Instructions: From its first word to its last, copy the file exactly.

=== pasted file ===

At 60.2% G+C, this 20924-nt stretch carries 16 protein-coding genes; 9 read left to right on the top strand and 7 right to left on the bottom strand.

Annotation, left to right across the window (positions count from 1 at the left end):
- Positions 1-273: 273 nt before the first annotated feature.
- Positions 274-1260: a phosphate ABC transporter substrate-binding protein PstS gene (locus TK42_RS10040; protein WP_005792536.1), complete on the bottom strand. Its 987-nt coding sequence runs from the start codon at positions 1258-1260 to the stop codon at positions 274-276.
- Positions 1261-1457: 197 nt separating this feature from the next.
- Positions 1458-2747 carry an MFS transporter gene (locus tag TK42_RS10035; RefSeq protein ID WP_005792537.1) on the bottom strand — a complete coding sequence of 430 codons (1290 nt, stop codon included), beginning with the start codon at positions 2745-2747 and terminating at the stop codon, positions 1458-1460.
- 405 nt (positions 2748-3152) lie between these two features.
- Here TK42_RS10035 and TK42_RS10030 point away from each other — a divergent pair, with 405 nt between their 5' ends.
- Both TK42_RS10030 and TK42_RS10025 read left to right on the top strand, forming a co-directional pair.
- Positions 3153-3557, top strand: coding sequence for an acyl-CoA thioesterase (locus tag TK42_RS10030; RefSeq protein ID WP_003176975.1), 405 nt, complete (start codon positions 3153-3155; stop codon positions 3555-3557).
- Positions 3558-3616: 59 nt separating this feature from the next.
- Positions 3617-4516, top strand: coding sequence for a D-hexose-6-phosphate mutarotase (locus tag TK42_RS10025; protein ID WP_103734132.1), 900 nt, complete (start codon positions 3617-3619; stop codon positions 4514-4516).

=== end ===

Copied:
At 60.2% G+C, this 20924-nt stretch carries 16 protein-coding genes; 9 read left to right on the top strand and 7 right to left on the bottom strand.

Annotation, left to right across the window (positions count from 1 at the left end):
- Positions 1-273: 273 nt before the first annotated feature.
- Positions 274-1260: a phosphate ABC transporter substrate-binding protein PstS gene (locus TK42_RS10040; protein WP_005792536.1), complete on the bottom strand. Its 987-nt coding sequence runs from the start codon at positions 1258-1260 to the stop codon at positions 274-276.
- Positions 1261-1457: 197 nt separating this feature from the next.
- Positions 1458-2747 carry an MFS transporter gene (locus tag TK42_RS10035; RefSeq protein ID WP_005792537.1) on the bottom strand — a complete coding sequence of 430 codons (1290 nt, stop codon included), beginning with the start codon at positions 2745-2747 and terminating at the stop codon, positions 1458-1460.
- 405 nt (positions 2748-3152) lie between these two features.
- Here TK42_RS10035 and TK42_RS10030 point away from each other — a divergent pair, with 405 nt between their 5' ends.
- Both TK42_RS10030 and TK42_RS10025 read left to right on the top strand, forming a co-directional pair.
- Positions 3153-3557, top strand: coding sequence for an acyl-CoA thioesterase (locus tag TK42_RS10030; RefSeq protein ID WP_003176975.1), 405 nt, complete (start codon positions 3153-3155; stop codon positions 3555-3557).
- Positions 3558-3616: 59 nt separating this feature from the next.
- Positions 3617-4516, top strand: coding sequence for a D-hexose-6-phosphate mutarotase (locus tag TK42_RS10025; protein ID WP_103734132.1), 900 nt, complete (start codon positions 3617-3619; stop codon positions 4514-4516).